It was time to replace my PSS seal on my 2011 B52, so I searched the threads to find the best option to use for replacement. Surprisingly there is a lot of opinion and not a lot of facts out there between the PSS, the OJ and the Glide Bearing Seals. After reading what I could I felt the best option might be the Glide Bearing dripless seal. I called them up and ended up speaking with the owner Tim. Tim's a great guy and truely a boat fanatic. After a good discussion I decided to try the GMSS SC Pro Kit. The SC stands for Split cap and the Pro designates the kit also has the strut bearings that I wanted to go ahead and replace since I was pulling the shaft anyways. The split cap set up is new. It is pretty sweet in that it includes a spare seal that rides on the shaft in front of the housing. When the seal does eventually need replacement, you simply remove the split cap, pry out and remove the old seal and then slide the seal that is already on the shaft down and replace the split cap. Essentially you get two seals for the price of one and you don't have to remove the shaft from the coupler to do the second seal! This is a great seal upgrade for any brand of boat inboard boat.
Out of the box, the pro kit looks like this. It comes with the seal body, install tool pre installed, the spare seal, hose & fittings to supply water, and the strut bearings.
The first thing I did was to remove the propeller. Then I needed to remove the shaft and PSS seal. The coupler was a real pain since it is a reverse coupler and I didn't have the special tool. I removed the shaft nut, the coupler bolts and the shaft set screw. I then used a couple of box wrenches between the coupler and the V-drive and reinstalled & hand tightened the coupler bolts. I then tapped on the front of the shaft with the side of a hammer. There isn't a lot of room so I wasn't a lot of impact. After the third tap the shaft popped loose and I removed the coupler.
With the shaft out I loosened the hose clamps on the PSS seal and pulled it out of the boat. I then had to take emery cloth to the area on the shaft where the PSS set screws set against the shaft. You don't want anything to make a break in the new seal.
The last piece of demo is to remove the strut bearings. This turned into a bit of a chore on a 108 degree day. I used a hack saw blade to cut the existing rubber and metal bearings. I kept stopping to see if I was cutting into the strut. It is hard to tell what is bearing and what is strut. In the end after stopping 10 times I was able to make two cuts in the bearing and then use a screw driver to pry them out. This was probably the hardest part of the whole job. If you just do the shaft seal this isn't neccesary. I wanted to just be fresh all the way through. Warning, this can turn your Snap On screw driver into a snap off screwdriver!
Now that all of the old parts are out, it was time to install the new ones. The strut bearings are to be put in the freezer the night before. To install you just insert them into the strut with the splines of the bearings configured the same on the front bearing and the rear. It was so hot the day I installed them that about half way in they got stuck and I had to use a piece of wood and a small hammer to get them all the way in. According to Tim they normally go all the way in and then expand as they warm up. Wait about 15 minutes and then you can reinstall the shaft.
Next up is the seal kit. The kit comes complete with the seal housing, bellows, and spare seal all preinstalled on the install tool. Just slide the bellows over the shaft log and tighten the clamps. Then slide the shaft through the housing and V-drive. The install tool will be on the end of the shaft. Remove the tool and reinstall the coupler. Slide the spare seal down to about 2" above the housing cap. It will stay there until you need it.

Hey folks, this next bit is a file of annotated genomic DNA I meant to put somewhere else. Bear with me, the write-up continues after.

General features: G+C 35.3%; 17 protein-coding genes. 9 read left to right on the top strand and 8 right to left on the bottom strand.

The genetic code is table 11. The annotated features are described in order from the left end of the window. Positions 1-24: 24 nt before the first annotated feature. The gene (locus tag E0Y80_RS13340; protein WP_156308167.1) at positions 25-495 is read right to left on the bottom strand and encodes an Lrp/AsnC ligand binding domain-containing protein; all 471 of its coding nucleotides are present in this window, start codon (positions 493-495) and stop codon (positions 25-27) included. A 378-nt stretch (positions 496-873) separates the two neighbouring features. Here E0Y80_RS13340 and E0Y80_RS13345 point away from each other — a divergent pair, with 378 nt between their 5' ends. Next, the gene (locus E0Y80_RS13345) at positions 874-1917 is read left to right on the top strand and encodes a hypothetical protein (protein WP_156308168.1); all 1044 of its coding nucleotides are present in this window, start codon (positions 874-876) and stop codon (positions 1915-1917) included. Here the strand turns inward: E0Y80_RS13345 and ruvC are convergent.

The last thing I did was to install the water line. The kit comes with all of the clamps and fittings to tie into the raw water intake after the v-drive. I decided to instead run the 3/8" line to a port on the raw water pump. I didn't get any pics of that, but it is pretty straight forward. Remember to tighten everything up and reinstall the prop.When I took it to the lake it worked perfectly with no leaks. The low speed growl in turns and a slight vibration I had at idle speed were gone. At full throttle I'm still pretty loud, but that really increased when I went to the 15" prop and didn't change with the new kit. Overall this is a very nice kit. Without the strut bearings it probably would have been around 2 hours. This isn't an easy job, but it isn't so hard that you need to pay the dealer ungodly money to do it!The standard GMSS SC kit goes for $195 and the SC Pro kit with the strut bearings lists for $255. Talking with Tim I found out that he designed and builds the OJ dripless seal for them. He came up with his improved design with the new Glide Bearings seals. OJ also distributes the GB kit to most of the manufacturers. That is why there is confusion as to the OEM seal being a GB or OJ. They are GB distributed by OJ. The new split cap isn't on the factory boats. They still sell the regular cap version, but I don't know the price. In talking to Tim he is working on a discount for Wake Garage members. I will let you know as soon as he figures it out. For now you can PM Tim@Glide on this site. He will help you figure out what you need for your boat or just answer your questions. He's a good dude. You can also go to their website at www.glidebearings.com and find their contact info or get the link in the Wake Garage Resource Portal. They don't have an online store yet because there are so many size options they want to confirm what you need before they sell it to you.So far so good. I think I made the right decision with Glide Bearings and I hope this thread helps you guys make your decision. It's also to show that you can do this yourself if you don't want to pay the dealer labor rate!